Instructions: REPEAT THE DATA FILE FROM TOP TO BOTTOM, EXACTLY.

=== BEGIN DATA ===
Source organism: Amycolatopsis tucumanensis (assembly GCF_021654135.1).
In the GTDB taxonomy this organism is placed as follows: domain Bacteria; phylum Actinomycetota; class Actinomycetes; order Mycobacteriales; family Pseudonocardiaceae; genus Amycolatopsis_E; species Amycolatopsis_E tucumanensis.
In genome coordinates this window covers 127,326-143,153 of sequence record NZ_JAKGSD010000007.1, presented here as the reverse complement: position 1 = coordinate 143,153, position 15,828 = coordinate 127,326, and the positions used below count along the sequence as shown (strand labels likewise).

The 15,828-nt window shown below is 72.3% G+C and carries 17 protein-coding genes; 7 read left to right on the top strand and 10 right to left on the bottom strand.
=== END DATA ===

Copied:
Source organism: Amycolatopsis tucumanensis (assembly GCF_021654135.1).
In the GTDB taxonomy this organism is placed as follows: domain Bacteria; phylum Actinomycetota; class Actinomycetes; order Mycobacteriales; family Pseudonocardiaceae; genus Amycolatopsis_E; species Amycolatopsis_E tucumanensis.
In genome coordinates this window covers 127,326-143,153 of sequence record NZ_JAKGSD010000007.1, presented here as the reverse complement: position 1 = coordinate 143,153, position 15,828 = coordinate 127,326, and the positions used below count along the sequence as shown (strand labels likewise).

The 15,828-nt window shown below is 72.3% G+C and carries 17 protein-coding genes; 7 read left to right on the top strand and 10 right to left on the bottom strand.